The Settlement Funds amount to $1.3 million. Detailed information about the Settlement and the parts involved can be found in the full-length Notice. The amount of money your dealership may receive, if any, will depend upon where the dealership purchased the affected vehicles or component parts, the type and quantity of vehicles and parts your dealership purchased in the states listed above and the District of Colombia, and the total number of claims made by eligible Truck and Equipment Dealers.

What Are My Rights And Options?

  1. Opt Your Dealership Out of the Settlements

    If your dealership purchased any of the parts, or vehicles containing those parts, discussed above and listed in the Settlement Class definitions in the states listed in this Notice or the District of Columbia and does not want to be legally bound by the Settlement, your dealership must exclude itself (“opt out”) in a writing postmarked by February 14, 2018, or it will not be able to sue, or continue to sue, the Settling Defendant (including all related entities covered by the release in the Settlement Agreement) about the legal claims settled in the Settlement Agreement.

    If your dealership submits a valid and timely request for exclusion / opt out, it will not share in the proceeds of that Settlement, and it will not be bound by the judgment. To be valid, the request for exclusion / opt out must follow the instructions set forth in the full-length Notice and be postmarked by February 14, 2018.  The full instructions and requirements for opting out may be viewed on page 7 of the Notice.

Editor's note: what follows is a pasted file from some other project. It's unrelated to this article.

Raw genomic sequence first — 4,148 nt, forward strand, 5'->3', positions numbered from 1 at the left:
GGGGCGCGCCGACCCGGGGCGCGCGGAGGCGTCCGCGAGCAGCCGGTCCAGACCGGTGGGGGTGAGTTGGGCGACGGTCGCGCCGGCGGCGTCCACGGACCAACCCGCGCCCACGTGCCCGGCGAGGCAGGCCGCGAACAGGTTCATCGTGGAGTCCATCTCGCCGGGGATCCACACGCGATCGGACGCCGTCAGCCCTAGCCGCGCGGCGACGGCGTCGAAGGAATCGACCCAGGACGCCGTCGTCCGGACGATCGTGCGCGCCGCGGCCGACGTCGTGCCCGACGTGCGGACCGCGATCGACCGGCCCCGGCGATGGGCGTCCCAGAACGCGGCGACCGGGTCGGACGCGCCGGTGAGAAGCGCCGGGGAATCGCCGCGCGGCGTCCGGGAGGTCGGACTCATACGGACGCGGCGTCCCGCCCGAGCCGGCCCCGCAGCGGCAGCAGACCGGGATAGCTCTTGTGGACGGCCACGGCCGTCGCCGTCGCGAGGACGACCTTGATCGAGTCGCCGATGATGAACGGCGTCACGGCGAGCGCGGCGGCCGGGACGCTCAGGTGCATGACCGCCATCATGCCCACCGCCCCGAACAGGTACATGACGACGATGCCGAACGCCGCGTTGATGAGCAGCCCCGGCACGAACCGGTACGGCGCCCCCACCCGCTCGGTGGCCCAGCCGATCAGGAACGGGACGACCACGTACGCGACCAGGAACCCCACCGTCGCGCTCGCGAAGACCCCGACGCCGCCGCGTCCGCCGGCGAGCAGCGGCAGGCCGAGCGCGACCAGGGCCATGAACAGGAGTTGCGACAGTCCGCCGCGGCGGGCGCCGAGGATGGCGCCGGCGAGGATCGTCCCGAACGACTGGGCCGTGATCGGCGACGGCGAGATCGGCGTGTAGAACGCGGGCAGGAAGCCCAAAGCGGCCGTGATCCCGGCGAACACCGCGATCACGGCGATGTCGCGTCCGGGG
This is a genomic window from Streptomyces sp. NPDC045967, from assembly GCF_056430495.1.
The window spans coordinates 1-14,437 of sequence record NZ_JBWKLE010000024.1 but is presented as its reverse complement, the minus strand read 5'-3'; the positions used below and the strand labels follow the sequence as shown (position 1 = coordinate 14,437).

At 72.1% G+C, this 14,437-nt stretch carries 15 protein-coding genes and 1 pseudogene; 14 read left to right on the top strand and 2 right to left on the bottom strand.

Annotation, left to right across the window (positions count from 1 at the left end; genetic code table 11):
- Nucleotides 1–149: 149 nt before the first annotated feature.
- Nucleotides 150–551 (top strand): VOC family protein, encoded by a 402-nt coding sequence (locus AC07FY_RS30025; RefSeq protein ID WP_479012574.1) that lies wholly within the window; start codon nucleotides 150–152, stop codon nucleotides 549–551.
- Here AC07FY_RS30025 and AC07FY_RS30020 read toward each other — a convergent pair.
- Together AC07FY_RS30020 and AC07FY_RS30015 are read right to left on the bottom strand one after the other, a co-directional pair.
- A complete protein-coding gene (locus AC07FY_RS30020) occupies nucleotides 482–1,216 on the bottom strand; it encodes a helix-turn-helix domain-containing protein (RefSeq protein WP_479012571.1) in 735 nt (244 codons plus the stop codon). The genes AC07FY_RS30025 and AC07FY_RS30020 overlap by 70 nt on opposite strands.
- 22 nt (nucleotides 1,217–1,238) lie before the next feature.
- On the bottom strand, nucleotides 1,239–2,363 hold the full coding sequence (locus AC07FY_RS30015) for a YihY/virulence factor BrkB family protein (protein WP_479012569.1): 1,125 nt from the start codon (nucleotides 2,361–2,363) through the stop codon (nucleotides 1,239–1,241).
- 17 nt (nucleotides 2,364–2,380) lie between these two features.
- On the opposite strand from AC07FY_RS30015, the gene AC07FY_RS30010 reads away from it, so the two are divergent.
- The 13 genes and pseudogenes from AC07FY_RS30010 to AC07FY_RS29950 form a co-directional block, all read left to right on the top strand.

2. Object to the Settlement
    If your dealership wishes to object to the Settlement or the request for attorneys’ fees, reimbursement of expenses, and service awards, it may write to the Court and counsel about why it objects. To be considered, your dealership’s objection must be filed according to the procedures set forth in the full-length Notice and postmarked no later than February 14, 2018. The full instructions and requirements for objecting to the Settlement may be viewed on page 9 of the Notice.

  3. Attend the Final Approval Hearing
    The Court will hold a Final Approval Hearing on February 28, 2018 at a time to be determined at the United States District Court for the Eastern District of Michigan, Theodore Levin U.S. Courthouse, 231 W. Lafayette Blvd., Courtroom 272, Detroit, MI 48226 to decide whether to approve the Settlement and the request for attorney’s fees, reimbursement of expenses, and service awards.  You or your own lawyer may attend and ask the Court’s permission to speak, but you don’t have to participate in the hearing in order to attend. To request to speak at the Final Approval Hearing, you must follow the procedures set forth on page 11 of the Notice no later than February 14, 2018.

The complete terms, including the definitions of what parties and claims are being released are set forth in the full-length Notice, settlement agreements, and the Court filings which may be obtained under the Court Documents section of this website.